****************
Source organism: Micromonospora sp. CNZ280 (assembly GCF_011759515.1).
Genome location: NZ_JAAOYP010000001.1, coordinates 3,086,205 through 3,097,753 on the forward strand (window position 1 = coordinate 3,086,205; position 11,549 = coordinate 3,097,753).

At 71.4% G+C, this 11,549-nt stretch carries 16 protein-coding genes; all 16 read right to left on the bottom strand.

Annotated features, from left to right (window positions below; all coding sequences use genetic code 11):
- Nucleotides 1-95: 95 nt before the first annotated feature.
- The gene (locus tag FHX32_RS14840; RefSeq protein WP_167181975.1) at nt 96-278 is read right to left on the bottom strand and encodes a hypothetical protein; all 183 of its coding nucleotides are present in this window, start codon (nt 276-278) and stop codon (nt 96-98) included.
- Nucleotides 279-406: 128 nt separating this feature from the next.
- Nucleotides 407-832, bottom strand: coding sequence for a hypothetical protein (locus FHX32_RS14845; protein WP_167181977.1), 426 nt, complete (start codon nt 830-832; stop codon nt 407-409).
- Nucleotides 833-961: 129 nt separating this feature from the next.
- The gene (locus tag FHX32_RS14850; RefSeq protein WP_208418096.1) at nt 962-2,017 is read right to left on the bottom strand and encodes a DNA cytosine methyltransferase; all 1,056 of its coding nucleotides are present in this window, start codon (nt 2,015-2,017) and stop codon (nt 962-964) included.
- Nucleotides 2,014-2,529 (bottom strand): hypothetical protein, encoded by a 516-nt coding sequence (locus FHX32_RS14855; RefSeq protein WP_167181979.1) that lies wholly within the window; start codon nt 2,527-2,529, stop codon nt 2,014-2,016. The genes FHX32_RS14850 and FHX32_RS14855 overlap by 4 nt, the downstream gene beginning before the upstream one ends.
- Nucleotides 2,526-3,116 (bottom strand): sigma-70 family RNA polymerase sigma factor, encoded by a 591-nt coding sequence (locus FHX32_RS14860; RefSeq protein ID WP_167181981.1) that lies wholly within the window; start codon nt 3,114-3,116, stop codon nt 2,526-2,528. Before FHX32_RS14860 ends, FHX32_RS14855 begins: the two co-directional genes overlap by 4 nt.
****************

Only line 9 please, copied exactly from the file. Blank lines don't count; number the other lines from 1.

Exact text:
- Nucleotides 833-961: 129 nt separating this feature from the next.